MS Swaminathan’s idea to cut stubble burning: Commercialise paddy straw
With Delhi choking on smog created by burning of paddy straw in neigbhouring states, noted agri-scientist MS Swaminathan has suggested ways to commercialise the straw to help tide over the problem.
Swaminathan said paddy straw can be used for making animal feed, cardboard, paper and other products. He will soon send a detailed note to the PM in this regard.
“I have told the Prime Minister how we can make use of paddy straw instead of burning it. You cannot ask a farmer to stop burning paddy straw as he has to prepare his field for the next crop. You must find a mechanism to commercialise it,” Swaminathan said.
A technology has been developed in Maharashtra for using paddy straw as animal feed, he said.
“You add urea and molasses in paddy straw, you can use it as animal feed. There are many different ways, paddy straw can be utilised. The PM was very interested and I will soon send a note to him on this topic,” he said.
India produces 140 million tonnes of paddy and 280 million tonnes of rice straw in a year, he added.
Swaminathan, known as Father of India’s Green Revolution, was sharing the dais with the Prime Minister at first ever international conference of agro-biodiversity.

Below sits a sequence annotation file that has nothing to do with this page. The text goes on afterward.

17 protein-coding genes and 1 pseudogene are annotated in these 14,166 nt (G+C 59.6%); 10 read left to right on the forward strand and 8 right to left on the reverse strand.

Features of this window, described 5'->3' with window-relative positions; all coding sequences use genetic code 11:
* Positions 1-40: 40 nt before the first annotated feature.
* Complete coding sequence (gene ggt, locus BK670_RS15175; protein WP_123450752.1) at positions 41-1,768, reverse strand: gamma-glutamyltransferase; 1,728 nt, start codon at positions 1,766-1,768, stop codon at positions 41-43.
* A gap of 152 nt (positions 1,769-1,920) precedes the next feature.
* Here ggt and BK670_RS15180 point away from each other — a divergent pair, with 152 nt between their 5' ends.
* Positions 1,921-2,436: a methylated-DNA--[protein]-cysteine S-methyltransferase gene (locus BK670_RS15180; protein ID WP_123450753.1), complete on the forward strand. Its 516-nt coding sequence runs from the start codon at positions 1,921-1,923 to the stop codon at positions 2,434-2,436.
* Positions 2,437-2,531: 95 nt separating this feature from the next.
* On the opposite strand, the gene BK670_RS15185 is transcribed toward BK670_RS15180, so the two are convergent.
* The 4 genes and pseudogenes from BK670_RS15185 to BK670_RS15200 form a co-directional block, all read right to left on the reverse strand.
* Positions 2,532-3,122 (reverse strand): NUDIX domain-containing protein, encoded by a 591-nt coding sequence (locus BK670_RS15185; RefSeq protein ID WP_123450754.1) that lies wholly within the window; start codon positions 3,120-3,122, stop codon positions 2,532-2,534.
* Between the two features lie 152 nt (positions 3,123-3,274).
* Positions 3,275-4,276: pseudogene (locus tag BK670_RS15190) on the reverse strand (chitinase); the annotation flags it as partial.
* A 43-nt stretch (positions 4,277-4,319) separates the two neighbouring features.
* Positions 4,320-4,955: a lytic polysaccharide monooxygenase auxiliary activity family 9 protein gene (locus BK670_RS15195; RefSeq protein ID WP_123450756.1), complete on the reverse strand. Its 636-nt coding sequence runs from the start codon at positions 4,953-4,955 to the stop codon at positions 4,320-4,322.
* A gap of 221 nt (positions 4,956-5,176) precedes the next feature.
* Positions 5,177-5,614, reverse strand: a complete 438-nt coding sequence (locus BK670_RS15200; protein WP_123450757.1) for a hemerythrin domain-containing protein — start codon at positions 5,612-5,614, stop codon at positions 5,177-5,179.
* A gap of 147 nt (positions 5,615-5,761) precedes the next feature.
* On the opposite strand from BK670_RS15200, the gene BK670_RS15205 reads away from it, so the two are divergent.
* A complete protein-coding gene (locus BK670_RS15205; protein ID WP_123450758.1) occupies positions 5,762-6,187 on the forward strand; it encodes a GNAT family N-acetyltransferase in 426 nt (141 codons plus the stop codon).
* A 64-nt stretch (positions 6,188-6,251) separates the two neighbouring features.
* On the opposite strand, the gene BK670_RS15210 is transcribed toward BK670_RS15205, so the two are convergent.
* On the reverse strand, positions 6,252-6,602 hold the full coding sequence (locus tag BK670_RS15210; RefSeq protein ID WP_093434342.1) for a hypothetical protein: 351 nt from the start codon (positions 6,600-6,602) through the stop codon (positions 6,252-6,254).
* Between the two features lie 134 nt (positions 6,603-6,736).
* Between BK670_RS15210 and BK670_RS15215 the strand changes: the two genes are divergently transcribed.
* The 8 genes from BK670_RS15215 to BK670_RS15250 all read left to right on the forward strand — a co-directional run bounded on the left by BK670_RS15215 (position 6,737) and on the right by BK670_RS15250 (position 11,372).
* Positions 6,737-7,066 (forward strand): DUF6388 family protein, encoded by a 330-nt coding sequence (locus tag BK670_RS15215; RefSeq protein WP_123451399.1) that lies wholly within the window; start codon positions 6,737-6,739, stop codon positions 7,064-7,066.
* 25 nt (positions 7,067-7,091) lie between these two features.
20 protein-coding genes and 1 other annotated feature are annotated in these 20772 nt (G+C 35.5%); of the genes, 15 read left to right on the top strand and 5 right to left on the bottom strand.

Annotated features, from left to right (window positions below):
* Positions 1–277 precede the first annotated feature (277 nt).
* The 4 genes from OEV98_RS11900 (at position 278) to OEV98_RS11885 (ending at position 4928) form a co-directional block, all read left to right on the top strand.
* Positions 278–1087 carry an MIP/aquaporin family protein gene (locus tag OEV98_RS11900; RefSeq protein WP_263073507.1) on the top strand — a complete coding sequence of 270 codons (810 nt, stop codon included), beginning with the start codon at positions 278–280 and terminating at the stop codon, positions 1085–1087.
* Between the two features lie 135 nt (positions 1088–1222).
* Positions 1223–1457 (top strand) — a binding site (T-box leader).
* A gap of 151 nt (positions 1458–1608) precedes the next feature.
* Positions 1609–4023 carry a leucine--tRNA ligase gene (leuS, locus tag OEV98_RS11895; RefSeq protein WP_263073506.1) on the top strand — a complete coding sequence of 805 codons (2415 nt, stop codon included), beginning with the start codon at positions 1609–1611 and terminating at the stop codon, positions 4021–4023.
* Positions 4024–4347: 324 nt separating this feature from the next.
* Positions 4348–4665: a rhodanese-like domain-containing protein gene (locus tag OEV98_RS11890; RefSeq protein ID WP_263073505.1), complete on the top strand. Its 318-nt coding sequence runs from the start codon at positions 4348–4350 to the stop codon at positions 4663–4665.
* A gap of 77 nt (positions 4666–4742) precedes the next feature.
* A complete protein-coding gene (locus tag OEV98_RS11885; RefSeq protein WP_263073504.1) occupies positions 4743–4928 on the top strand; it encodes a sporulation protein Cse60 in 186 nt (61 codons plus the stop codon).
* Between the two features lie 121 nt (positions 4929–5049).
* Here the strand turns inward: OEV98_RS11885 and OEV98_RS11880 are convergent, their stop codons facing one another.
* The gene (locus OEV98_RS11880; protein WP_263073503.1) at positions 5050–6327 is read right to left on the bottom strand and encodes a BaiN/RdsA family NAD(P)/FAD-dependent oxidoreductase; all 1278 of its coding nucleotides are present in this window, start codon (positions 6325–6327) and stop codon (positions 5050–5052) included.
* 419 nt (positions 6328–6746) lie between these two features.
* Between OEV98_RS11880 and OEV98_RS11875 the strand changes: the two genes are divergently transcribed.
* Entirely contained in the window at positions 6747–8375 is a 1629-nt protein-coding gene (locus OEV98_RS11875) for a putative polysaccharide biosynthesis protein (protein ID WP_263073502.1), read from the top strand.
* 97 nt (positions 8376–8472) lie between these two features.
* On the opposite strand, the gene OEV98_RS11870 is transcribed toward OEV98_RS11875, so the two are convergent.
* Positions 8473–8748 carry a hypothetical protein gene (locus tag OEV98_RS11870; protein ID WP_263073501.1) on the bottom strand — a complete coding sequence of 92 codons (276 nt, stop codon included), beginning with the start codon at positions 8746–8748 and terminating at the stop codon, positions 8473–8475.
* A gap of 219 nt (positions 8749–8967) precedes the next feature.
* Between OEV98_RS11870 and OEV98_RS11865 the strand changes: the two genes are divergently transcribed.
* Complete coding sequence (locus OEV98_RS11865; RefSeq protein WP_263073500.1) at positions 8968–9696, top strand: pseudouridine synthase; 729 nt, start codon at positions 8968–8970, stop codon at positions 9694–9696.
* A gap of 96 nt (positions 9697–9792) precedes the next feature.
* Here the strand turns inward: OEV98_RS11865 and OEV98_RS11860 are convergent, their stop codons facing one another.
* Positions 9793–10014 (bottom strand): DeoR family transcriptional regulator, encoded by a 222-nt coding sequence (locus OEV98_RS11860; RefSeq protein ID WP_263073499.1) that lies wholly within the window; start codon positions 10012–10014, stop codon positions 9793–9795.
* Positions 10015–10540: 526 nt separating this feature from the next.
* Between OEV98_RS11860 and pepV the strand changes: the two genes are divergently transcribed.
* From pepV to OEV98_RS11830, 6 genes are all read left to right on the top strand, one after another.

While addressing the event, he spoke on the issue saying that when we talk about agro-biodiversity, it is not about grains alone but about the whole plant.
“Paddy straw enriched with urea and molasses is a wonderful animal feed,” he said while citing example of research work done in Mynamar in this regard.
Meanwhile, the Centre has called a meeting of environment ministers of all neighbouring states on Monday to curb stubble burning by farmers which has made Delhi a “gas chamber”.
“There is an emergency situation in Delhi. The situation is bad, particularly for children, patients, women and elderly. We need to take immediate steps to deal with the situation,” Union Environment Minister Anil Dave had said.
Cases of severe breathlessness, asthma and allergy have sharply risen in Delhi as the city remains blanketed in thick layer of toxic air due to the worst smog in 17 years, aggravated by use of Diwali crackers last week.